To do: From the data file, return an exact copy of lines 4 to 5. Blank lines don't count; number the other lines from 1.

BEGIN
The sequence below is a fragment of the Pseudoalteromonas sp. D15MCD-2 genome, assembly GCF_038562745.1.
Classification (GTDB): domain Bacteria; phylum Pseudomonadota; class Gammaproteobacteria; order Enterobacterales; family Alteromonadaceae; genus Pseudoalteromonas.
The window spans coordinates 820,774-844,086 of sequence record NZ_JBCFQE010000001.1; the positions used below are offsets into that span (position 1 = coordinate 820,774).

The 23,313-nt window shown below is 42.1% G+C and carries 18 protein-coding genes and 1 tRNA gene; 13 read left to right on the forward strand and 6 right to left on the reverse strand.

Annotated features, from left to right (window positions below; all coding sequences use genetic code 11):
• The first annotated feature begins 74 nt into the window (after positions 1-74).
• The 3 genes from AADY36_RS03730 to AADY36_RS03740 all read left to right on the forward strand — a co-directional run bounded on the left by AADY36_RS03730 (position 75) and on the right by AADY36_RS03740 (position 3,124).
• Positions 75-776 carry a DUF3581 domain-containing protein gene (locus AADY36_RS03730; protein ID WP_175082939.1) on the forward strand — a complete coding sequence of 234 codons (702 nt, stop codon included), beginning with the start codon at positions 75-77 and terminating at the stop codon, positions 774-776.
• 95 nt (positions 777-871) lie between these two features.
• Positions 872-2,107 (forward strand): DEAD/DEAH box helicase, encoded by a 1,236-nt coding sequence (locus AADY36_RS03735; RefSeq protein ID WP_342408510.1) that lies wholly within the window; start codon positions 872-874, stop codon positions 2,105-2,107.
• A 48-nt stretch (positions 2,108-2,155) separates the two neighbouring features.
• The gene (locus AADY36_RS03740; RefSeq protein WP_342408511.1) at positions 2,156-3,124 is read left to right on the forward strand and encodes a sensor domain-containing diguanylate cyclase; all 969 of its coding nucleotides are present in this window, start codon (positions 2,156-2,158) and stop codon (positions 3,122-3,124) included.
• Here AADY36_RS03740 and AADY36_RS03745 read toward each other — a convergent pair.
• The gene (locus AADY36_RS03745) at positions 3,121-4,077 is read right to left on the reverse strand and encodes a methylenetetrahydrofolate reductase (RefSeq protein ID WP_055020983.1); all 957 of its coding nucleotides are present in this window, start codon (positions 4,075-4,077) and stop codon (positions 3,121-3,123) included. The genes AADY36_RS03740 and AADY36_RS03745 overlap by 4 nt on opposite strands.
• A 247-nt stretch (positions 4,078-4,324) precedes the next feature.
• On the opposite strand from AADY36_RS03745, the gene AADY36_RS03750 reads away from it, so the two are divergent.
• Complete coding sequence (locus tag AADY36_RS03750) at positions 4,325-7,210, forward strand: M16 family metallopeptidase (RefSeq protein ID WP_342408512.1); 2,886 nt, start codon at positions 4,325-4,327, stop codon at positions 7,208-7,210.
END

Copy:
The 23,313-nt window shown below is 42.1% G+C and carries 18 protein-coding genes and 1 tRNA gene; 13 read left to right on the forward strand and 6 right to left on the reverse strand.

Annotated features, from left to right (window positions below; all coding sequences use genetic code 11):